A pair of Beacon Hill lawmakers representing the Dorchester and Mattapan areas could face challengers this year, as Democrats and at least one Republican have shown interest in their seats.
State Rep. Brian Wallace (D-South Boston) may see four opponents, including three Democrats. Wallace has held the Fourth Suffolk district seat, which covers parts of Uphams Corner and Harbor Point, since 2003. He ended 2009 with $3,670 in the bank.
Michael McGee, a South Boston attorney who announced in November that he was running, has pulled nomination papers as has Jacob Bombard, former president of the student government association at South Boston Harbor Academy. Both are Democrats. Jeffrey Poreda had not pulled papers as of Tuesday, but the UMass-Boston student already has a website launched. Running as a Republican is accountant Patrick Brennan.
The widening field comes after Republican Scott Brown beat Democrat Martha Coakley in the race to replace the late U.S. Sen. Edward Kennedy. Although Coakley won Boston by a large margin, conservative enclaves, including Wallace’s district, went for Brown.
But the voter anger that was on wide display during the Brown-Coakley showdown has yet to surface within the Dorchester and Mattapan area. With the exception of Wallace and Rep. Marie St. Fleur, most incumbents, all Democrats, are likely to run unopposed, in contrast to the anti-incumbent mood in other parts of Massachusetts and across the country. Most have easily cruised to re-election in the last several election cycles whether they had an opponent or not.
The incumbents who have not seen potential challengers pull papers include state Sens. Jack Hart (D-South Boston) and Sonia Chang-Diaz, a Jamaica Plain Democrat in her first term representing the Second Suffolk District, and state Reps. Gloria Fox (D-Roxbury), Elizabeth Malia (D-Jamaica Plain), Marty Walsh (D-Savin Hill) and Linda Dorcena Forry (D-Lower Mills).
The retirement of Rep. Willie Mae Allen (D-Mattapan) has drawn three possible candidates into the race to succeed her, including Karen Payne of civil rights group NAACP’s Boston branch, Darrin Howell, an aide to District 7 Councillor Chuck Turner, and past candidate Kathy Gabriel, who unsuccessfully challenged Allen in a 2008 Democratic primary.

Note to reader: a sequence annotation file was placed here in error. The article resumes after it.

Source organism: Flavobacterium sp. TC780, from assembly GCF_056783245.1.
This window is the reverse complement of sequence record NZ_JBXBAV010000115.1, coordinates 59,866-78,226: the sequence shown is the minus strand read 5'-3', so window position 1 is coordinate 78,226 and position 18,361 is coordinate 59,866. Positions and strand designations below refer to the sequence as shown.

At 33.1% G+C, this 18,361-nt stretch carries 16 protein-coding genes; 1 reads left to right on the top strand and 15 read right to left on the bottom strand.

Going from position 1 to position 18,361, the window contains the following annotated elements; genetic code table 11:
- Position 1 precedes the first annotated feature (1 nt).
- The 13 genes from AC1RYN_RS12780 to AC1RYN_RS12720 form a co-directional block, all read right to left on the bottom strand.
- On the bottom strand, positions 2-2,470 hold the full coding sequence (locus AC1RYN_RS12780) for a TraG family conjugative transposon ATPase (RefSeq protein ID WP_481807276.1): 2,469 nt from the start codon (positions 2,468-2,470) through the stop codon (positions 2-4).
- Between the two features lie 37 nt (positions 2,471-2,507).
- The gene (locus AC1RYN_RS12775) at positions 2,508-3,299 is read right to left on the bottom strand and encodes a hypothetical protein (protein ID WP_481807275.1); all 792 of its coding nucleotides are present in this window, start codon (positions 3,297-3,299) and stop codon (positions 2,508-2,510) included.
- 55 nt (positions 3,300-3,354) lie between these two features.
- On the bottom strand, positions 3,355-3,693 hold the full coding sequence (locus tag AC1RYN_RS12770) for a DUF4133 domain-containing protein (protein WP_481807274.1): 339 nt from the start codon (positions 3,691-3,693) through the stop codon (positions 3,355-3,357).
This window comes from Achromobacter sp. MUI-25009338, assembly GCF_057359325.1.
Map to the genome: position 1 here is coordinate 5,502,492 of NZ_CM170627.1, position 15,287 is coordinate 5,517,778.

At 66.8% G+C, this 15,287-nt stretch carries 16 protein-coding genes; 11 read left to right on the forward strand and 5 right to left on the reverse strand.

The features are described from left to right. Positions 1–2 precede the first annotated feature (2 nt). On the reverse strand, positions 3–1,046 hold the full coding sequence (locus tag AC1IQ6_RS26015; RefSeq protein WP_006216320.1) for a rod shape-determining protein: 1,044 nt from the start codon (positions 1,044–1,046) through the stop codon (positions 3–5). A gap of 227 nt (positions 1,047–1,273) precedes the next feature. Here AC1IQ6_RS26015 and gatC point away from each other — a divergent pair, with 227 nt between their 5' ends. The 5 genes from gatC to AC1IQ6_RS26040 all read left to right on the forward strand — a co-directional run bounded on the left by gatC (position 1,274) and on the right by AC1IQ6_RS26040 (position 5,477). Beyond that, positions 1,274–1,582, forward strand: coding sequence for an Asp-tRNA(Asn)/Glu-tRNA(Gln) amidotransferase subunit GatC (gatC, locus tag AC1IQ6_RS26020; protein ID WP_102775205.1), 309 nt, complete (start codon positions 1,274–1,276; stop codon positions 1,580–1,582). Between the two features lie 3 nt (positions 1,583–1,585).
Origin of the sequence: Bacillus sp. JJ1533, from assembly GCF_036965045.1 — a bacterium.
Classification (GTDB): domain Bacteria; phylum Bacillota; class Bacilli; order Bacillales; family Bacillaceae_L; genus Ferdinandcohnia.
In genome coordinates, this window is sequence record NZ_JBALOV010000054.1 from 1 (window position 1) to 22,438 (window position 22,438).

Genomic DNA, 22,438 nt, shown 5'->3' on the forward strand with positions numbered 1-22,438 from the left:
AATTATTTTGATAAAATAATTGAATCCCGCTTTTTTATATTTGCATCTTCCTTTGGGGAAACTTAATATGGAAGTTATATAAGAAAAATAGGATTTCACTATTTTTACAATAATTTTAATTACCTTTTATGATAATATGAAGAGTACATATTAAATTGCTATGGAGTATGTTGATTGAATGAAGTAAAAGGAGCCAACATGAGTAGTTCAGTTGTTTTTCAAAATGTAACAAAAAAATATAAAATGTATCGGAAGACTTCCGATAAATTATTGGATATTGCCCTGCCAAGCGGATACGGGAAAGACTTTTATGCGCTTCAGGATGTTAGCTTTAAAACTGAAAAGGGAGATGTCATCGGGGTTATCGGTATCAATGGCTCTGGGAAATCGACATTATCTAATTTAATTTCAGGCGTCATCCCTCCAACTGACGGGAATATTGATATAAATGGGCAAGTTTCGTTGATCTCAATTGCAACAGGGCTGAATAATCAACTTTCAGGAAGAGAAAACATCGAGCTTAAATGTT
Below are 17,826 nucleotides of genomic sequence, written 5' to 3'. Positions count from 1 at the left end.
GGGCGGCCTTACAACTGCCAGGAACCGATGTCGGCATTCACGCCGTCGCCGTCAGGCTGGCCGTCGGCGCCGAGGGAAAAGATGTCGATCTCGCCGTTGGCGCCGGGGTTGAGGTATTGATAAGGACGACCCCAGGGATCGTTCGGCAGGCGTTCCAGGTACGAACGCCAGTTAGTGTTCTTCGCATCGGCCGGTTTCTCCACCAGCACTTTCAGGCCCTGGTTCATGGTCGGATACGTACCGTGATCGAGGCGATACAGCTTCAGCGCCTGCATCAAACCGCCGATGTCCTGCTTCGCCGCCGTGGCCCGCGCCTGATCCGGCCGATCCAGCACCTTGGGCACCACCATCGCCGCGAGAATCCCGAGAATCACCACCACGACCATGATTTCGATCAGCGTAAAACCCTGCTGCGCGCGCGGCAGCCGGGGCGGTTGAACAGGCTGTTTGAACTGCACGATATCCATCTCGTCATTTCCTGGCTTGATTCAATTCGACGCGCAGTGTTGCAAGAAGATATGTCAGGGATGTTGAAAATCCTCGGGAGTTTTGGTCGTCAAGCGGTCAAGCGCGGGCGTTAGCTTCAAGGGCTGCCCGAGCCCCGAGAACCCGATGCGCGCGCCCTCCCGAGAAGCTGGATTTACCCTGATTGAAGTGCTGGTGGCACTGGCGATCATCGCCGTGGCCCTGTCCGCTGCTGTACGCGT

Nomination papers are available at Secretary of State William Galvin’s office. Those who pull papers must submit them to district and county offices by April 27 for certification if they want to get onto election ballots. The state primaries are Sept. 14 and the general election is Nov. 2.
“I don’t know if it’s resonated in Boston yet,” Walsh said of the voter anger that appeared to carry Brown to victory. “People are angry. People are upset with what’s going on. But I think the voters of Boston tend to look at the bigger picture” and see that their representatives are generally doing a “good job,” he said.
Walsh has one of the bigger campaign accounts among Dorchester and Mattapan lawmakers, with $59,000 in the bank as of the end of 2009.
In the state Senate, Hart has $5,455, while Chang-Diaz has $63,000, according to the latest data available at the Office of Campaign and Political Finance.Among the state representatives, Forry has $52,534 and Malia has $6,663. Allen has $1,166 in the bank. Fox ended 2009 with a $309 deficit in her account. St. Fleur had a $2,716 deficit.
“I never take anything for granted,” said Rep. Forry. “I’m going to campaign and I’m going to campaign hard.” Forry, a top House leader as co-chair of the Committee on Small Business and Community Development, is married to Reporter managing editor Bill Forry.
St. Fleur, who has served in the House for 10 years, is likely to face two opponents: Steve Wise, an unenrolled candidate who has pulled papers, and Barry Lawton, a Democrat who has made a run at the Fifth Suffolk seat twice before. “I’m preparing to run,” Lawton said Tuesday, adding, “It’s still early.”
St. Fleur had not pulled papers earlier this week, but aides said she has just returned from Haiti. A Haitian-American, St. Fleur has immersed herself in the aftermath of the earthquake that devastated that country.